Whether I am working with Viking knit, weaving a couple of wires or multiple wires at a time I like pushing my limits of what I can do with wire. I recently took a class at our local bead shop – Beadology in Iowa City – on using leather and wax cord attached to a glass rectangle to make a bracelet. The class used a macramé technique to weave the bracelet. Many of us knew each other so just as much socialization was going on as jewelry making so - we had a great time. Knowing me so well the comments were “We know Zanetta is going to go home and do this with wire”. Challenge accepted. The blue bracelet is the one I made in class - a fun summer bracelet. The green one is the one I used copper and black wire attached to the enameled disc. The great thing is I had the enameled disc for about 3 years and couldn't decide what to do with it. This class was the perfect solution.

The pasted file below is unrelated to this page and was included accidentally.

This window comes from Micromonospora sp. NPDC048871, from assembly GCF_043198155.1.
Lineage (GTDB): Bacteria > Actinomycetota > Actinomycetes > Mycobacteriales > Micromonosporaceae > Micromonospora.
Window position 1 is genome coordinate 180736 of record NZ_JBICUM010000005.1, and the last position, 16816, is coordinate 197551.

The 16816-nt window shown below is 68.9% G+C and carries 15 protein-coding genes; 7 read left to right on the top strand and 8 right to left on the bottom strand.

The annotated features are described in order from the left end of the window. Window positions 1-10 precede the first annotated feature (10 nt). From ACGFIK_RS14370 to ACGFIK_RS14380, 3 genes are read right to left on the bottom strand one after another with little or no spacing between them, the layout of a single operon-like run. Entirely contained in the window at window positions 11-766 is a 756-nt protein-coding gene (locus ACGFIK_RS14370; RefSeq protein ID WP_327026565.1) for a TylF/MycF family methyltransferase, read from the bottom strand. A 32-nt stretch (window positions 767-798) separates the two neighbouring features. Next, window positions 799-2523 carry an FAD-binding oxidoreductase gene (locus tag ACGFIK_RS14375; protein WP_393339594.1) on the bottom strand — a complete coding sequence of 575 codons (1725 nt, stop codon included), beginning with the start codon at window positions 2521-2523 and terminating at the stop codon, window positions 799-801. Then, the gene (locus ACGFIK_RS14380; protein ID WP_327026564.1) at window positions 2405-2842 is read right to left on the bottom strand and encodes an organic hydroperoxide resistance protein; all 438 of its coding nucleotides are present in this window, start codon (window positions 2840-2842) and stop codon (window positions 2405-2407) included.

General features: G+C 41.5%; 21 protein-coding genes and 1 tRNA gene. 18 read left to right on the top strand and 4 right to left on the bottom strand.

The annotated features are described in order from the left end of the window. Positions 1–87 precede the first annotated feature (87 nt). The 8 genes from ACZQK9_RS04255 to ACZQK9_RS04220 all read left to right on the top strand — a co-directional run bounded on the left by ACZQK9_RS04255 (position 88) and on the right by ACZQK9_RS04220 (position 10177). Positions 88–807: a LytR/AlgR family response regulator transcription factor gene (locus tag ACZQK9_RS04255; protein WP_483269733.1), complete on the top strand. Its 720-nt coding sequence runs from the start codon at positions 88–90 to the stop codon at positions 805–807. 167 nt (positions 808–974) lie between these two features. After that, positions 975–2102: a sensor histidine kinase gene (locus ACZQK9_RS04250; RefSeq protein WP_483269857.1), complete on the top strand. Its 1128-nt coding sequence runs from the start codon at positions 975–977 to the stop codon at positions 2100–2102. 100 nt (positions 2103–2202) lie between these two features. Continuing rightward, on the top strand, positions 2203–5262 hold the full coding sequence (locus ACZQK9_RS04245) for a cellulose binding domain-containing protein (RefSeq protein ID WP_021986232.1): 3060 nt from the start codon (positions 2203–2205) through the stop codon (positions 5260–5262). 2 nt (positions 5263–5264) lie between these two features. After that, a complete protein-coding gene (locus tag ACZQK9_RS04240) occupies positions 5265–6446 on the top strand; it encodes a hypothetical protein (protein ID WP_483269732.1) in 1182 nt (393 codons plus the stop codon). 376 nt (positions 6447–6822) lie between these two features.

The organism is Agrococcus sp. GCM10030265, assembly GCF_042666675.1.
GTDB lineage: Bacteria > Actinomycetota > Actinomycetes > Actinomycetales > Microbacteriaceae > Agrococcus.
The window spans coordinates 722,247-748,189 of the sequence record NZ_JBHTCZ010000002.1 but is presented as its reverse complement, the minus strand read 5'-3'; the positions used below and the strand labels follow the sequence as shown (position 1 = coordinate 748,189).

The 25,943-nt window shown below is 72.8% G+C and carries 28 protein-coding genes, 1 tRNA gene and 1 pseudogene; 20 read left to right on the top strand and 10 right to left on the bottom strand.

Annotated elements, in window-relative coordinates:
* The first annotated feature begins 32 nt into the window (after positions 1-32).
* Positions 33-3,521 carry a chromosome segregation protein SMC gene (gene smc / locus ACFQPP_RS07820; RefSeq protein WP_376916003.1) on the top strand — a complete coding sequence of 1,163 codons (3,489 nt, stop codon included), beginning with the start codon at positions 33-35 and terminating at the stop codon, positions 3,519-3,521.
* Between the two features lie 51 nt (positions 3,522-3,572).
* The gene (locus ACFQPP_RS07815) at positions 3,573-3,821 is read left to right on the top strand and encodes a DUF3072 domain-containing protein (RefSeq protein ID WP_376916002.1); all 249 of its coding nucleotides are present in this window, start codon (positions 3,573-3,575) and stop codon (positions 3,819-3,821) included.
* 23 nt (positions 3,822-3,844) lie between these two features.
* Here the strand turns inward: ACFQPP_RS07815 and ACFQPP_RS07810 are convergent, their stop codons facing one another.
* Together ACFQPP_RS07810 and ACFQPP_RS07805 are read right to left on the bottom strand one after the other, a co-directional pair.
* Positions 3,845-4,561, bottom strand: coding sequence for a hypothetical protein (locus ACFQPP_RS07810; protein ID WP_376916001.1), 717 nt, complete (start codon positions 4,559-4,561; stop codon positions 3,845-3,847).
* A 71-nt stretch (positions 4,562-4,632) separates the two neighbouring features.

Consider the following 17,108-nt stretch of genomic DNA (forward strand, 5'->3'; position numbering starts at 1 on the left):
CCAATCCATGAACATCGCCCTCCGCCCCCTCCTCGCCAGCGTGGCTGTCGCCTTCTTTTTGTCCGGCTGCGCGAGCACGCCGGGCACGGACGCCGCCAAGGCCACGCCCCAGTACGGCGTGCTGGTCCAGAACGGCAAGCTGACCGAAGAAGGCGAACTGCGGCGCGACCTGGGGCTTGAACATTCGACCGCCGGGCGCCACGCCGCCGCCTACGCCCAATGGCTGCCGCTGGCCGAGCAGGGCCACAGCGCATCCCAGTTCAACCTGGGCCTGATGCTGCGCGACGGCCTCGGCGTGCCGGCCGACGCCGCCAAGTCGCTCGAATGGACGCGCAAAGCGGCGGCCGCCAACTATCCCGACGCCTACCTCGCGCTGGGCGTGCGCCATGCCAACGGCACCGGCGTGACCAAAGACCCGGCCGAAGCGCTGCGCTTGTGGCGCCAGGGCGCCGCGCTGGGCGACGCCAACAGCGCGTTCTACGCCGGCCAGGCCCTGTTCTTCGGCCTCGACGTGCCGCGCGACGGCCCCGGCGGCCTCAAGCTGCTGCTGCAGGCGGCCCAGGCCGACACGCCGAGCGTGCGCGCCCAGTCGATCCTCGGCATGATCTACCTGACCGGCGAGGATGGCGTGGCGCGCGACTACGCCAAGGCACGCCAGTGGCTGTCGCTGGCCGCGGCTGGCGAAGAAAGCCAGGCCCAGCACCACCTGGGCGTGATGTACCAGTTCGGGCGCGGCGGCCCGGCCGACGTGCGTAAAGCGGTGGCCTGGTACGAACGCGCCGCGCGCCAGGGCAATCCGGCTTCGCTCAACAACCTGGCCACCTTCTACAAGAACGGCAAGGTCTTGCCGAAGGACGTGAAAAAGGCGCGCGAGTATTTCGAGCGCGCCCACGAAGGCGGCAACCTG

This set up my next challenge to myself. Tatting with wire. My grandmother taught me to tat when she stayed with me for a week after the birth of my first daughter. Rachel is 26 now. It is a way of making lace and doilies using a shuttle or a needle. I am a shuttle tatter. If you are not a tatter the simplest explanation is that you tie a knot that slides to make rings and chains to form your shape. The challenge to myself was could I form that knot with wire so it slides rather than kinks. Took more time and patience than using thread but I was able to tat the earrings that are pictured along side one of my doilies. The wire knot is looser than with thread so the results are a little lacier, but I am pleased. On this first try I stuck with three simple rings forming a cloverleaf. I will have to try for a medallion using rings and chains next.